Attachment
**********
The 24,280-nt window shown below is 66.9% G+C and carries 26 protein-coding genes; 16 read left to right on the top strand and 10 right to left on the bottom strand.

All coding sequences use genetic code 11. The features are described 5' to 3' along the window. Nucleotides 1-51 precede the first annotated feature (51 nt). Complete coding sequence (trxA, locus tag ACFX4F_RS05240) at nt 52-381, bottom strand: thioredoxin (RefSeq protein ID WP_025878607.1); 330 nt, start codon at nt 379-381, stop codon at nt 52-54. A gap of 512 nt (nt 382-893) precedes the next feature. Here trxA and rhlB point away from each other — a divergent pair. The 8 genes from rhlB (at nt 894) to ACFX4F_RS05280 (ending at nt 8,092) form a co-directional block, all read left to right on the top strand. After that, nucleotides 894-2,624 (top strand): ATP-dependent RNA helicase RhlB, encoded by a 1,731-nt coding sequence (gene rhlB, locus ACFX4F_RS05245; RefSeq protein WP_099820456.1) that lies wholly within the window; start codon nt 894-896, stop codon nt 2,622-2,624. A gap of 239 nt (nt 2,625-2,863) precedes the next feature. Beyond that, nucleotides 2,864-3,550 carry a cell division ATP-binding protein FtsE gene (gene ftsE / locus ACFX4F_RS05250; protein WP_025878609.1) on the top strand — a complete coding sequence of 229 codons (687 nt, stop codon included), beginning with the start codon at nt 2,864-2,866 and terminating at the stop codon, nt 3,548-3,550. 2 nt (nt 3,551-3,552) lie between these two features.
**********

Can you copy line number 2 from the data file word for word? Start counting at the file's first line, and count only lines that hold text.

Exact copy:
All coding sequences use genetic code 11. The features are described 5' to 3' along the window. Nucleotides 1-51 precede the first annotated feature (51 nt). Complete coding sequence (trxA, locus tag ACFX4F_RS05240) at nt 52-381, bottom strand: thioredoxin (RefSeq protein ID WP_025878607.1); 330 nt, start codon at nt 379-381, stop codon at nt 52-54. A gap of 512 nt (nt 382-893) precedes the next feature. Here trxA and rhlB point away from each other — a divergent pair. The 8 genes from rhlB (at nt 894) to ACFX4F_RS05280 (ending at nt 8,092) form a co-directional block, all read left to right on the top strand. After that, nucleotides 894-2,624 (top strand): ATP-dependent RNA helicase RhlB, encoded by a 1,731-nt coding sequence (gene rhlB, locus ACFX4F_RS05245; RefSeq protein WP_099820456.1) that lies wholly within the window; start codon nt 894-896, stop codon nt 2,622-2,624. A gap of 239 nt (nt 2,625-2,863) precedes the next feature. Beyond that, nucleotides 2,864-3,550 carry a cell division ATP-binding protein FtsE gene (gene ftsE / locus ACFX4F_RS05250; protein WP_025878609.1) on the top strand — a complete coding sequence of 229 codons (687 nt, stop codon included), beginning with the start codon at nt 2,864-2,866 and terminating at the stop codon, nt 3,548-3,550. 2 nt (nt 3,551-3,552) lie between these two features.